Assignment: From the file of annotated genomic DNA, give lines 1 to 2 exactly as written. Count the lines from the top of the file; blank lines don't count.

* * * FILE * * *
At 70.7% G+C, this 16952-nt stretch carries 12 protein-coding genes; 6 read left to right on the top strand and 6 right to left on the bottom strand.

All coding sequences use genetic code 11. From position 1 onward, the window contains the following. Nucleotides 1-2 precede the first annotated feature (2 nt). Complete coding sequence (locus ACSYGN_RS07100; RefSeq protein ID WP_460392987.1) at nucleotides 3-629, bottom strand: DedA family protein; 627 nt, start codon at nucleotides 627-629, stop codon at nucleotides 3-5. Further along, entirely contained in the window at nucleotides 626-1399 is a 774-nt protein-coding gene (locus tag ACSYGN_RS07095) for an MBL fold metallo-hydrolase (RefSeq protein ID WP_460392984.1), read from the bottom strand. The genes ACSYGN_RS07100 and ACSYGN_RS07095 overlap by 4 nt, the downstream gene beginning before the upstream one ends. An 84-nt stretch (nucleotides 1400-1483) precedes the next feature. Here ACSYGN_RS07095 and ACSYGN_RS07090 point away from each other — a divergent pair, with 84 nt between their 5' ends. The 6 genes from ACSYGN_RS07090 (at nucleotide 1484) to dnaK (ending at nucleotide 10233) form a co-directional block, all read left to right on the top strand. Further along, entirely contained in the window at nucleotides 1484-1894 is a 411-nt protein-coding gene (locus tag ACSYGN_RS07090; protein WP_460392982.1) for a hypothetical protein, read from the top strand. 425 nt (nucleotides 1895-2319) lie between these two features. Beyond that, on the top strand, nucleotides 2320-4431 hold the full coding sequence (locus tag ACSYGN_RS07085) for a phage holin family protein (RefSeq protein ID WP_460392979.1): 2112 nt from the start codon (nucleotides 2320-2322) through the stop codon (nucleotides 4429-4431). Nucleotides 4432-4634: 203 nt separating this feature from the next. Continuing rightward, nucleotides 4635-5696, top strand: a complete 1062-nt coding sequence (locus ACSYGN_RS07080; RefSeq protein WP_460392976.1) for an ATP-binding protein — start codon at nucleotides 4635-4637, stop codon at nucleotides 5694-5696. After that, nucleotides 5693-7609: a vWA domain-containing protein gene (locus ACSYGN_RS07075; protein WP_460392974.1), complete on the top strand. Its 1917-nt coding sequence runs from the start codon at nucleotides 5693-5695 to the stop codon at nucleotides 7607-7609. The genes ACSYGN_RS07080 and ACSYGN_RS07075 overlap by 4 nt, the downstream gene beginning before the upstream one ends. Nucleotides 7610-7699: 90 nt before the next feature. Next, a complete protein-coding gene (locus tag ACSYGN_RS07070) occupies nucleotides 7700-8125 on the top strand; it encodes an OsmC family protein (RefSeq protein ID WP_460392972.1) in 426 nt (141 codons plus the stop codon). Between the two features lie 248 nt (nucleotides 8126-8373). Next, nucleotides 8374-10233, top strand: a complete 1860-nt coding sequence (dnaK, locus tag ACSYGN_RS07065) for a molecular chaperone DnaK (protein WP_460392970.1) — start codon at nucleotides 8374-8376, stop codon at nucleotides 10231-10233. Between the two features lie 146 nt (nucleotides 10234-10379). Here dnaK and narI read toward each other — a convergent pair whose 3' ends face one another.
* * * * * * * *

At 70.7% G+C, this 16952-nt stretch carries 12 protein-coding genes; 6 read left to right on the top strand and 6 right to left on the bottom strand.

All coding sequences use genetic code 11. From position 1 onward, the window contains the following. Nucleotides 1-2 precede the first annotated feature (2 nt). Complete coding sequence (locus ACSYGN_RS07100; RefSeq protein ID WP_460392987.1) at nucleotides 3-629, bottom strand: DedA family protein; 627 nt, start codon at nucleotides 627-629, stop codon at nucleotides 3-5. Further along, entirely contained in the window at nucleotides 626-1399 is a 774-nt protein-coding gene (locus tag ACSYGN_RS07095) for an MBL fold metallo-hydrolase (RefSeq protein ID WP_460392984.1), read from the bottom strand. The genes ACSYGN_RS07100 and ACSYGN_RS07095 overlap by 4 nt, the downstream gene beginning before the upstream one ends. An 84-nt stretch (nucleotides 1400-1483) precedes the next feature. Here ACSYGN_RS07095 and ACSYGN_RS07090 point away from each other — a divergent pair, with 84 nt between their 5' ends. The 6 genes from ACSYGN_RS07090 (at nucleotide 1484) to dnaK (ending at nucleotide 10233) form a co-directional block, all read left to right on the top strand. Further along, entirely contained in the window at nucleotides 1484-1894 is a 411-nt protein-coding gene (locus tag ACSYGN_RS07090; protein WP_460392982.1) for a hypothetical protein, read from the top strand. 425 nt (nucleotides 1895-2319) lie between these two features. Beyond that, on the top strand, nucleotides 2320-4431 hold the full coding sequence (locus tag ACSYGN_RS07085) for a phage holin family protein (RefSeq protein ID WP_460392979.1): 2112 nt from the start codon (nucleotides 2320-2322) through the stop codon (nucleotides 4429-4431). Nucleotides 4432-4634: 203 nt separating this feature from the next. Continuing rightward, nucleotides 4635-5696, top strand: a complete 1062-nt coding sequence (locus ACSYGN_RS07080; RefSeq protein WP_460392976.1) for an ATP-binding protein — start codon at nucleotides 4635-4637, stop codon at nucleotides 5694-5696. After that, nucleotides 5693-7609: a vWA domain-containing protein gene (locus ACSYGN_RS07075; protein WP_460392974.1), complete on the top strand. Its 1917-nt coding sequence runs from the start codon at nucleotides 5693-5695 to the stop codon at nucleotides 7607-7609. The genes ACSYGN_RS07080 and ACSYGN_RS07075 overlap by 4 nt, the downstream gene beginning before the upstream one ends. Nucleotides 7610-7699: 90 nt before the next feature. Next, a complete protein-coding gene (locus tag ACSYGN_RS07070) occupies nucleotides 7700-8125 on the top strand; it encodes an OsmC family protein (RefSeq protein ID WP_460392972.1) in 426 nt (141 codons plus the stop codon). Between the two features lie 248 nt (nucleotides 8126-8373). Next, nucleotides 8374-10233, top strand: a complete 1860-nt coding sequence (dnaK, locus tag ACSYGN_RS07065) for a molecular chaperone DnaK (protein WP_460392970.1) — start codon at nucleotides 8374-8376, stop codon at nucleotides 10231-10233. Between the two features lie 146 nt (nucleotides 10234-10379). Here dnaK and narI read toward each other — a convergent pair whose 3' ends face one another.